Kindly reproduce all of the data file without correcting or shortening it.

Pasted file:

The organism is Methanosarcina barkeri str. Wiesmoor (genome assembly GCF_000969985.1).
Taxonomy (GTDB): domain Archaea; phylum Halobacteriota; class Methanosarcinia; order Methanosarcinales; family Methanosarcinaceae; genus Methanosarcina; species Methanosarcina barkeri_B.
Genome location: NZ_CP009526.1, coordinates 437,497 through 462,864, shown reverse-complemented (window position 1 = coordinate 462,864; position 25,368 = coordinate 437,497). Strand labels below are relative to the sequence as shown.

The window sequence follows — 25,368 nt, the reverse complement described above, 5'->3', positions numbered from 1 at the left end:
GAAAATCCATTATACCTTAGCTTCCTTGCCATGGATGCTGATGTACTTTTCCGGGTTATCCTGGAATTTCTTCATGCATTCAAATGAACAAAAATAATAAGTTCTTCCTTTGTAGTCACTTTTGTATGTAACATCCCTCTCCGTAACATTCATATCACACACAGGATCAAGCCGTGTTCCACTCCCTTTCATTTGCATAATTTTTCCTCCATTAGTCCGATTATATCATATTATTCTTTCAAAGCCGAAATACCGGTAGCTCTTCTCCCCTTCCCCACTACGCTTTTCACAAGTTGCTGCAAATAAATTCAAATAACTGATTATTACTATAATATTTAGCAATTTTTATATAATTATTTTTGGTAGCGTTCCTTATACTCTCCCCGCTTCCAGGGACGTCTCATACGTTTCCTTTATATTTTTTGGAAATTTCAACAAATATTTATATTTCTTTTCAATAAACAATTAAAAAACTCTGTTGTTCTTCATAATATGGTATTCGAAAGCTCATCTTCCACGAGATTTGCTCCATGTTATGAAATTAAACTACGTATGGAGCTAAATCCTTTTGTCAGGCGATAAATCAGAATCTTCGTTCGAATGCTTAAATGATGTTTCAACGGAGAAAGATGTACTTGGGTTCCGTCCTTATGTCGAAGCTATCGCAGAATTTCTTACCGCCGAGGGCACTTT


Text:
The organism is Methanosarcina barkeri str. Wiesmoor (genome assembly GCF_000969985.1).
Taxonomy (GTDB): domain Archaea; phylum Halobacteriota; class Methanosarcinia; order Methanosarcinales; family Methanosarcinaceae; genus Methanosarcina; species Methanosarcina barkeri_B.
Genome location: NZ_CP009526.1, coordinates 437,497 through 462,864, shown reverse-complemented (window position 1 = coordinate 462,864; position 25,368 = coordinate 437,497). Strand labels below are relative to the sequence as shown.

The window sequence follows — 25,368 nt, the reverse complement described above, 5'->3', positions numbered from 1 at the left end:
GAAAATCCATTATACCTTAGCTTCCTTGCCATGGATGCTGATGTACTTTTCCGGGTTATCCTGGAATTTCTTCATGCATTCAAATGAACAAAAATAATAAGTTCTTCCTTTGTAGTCACTTTTGTATGTAACATCCCTCTCCGTAACATTCATATCACACACAGGATCAAGCCGTGTTCCACTCCCTTTCATTTGCATAATTTTTCCTCCATTAGTCCGATTATATCATATTATTCTTTCAAAGCCGAAATACCGGTAGCTCTTCTCCCCTTCCCCACTACGCTTTTCACAAGTTGCTGCAAATAAATTCAAATAACTGATTATTACTATAATATTTAGCAATTTTTATATAATTATTTTTGGTAGCGTTCCTTATACTCTCCCCGCTTCCAGGGACGTCTCATACGTTTCCTTTATATTTTTTGGAAATTTCAACAAATATTTATATTTCTTTTCAATAAACAATTAAAAAACTCTGTTGTTCTTCATAATATGGTATTCGAAAGCTCATCTTCCACGAGATTTGCTCCATGTTATGAAATTAAACTACGTATGGAGCTAAATCCTTTTGTCAGGCGATAAATCAGAATCTTCGTTCGAATGCTTAAATGATGTTTCAACGGAGAAAGATGTACTTGGGTTCCGTCCTTATGTCGAAGCTATCGCAGAATTTCTTACCGCCGAGGGCACTTT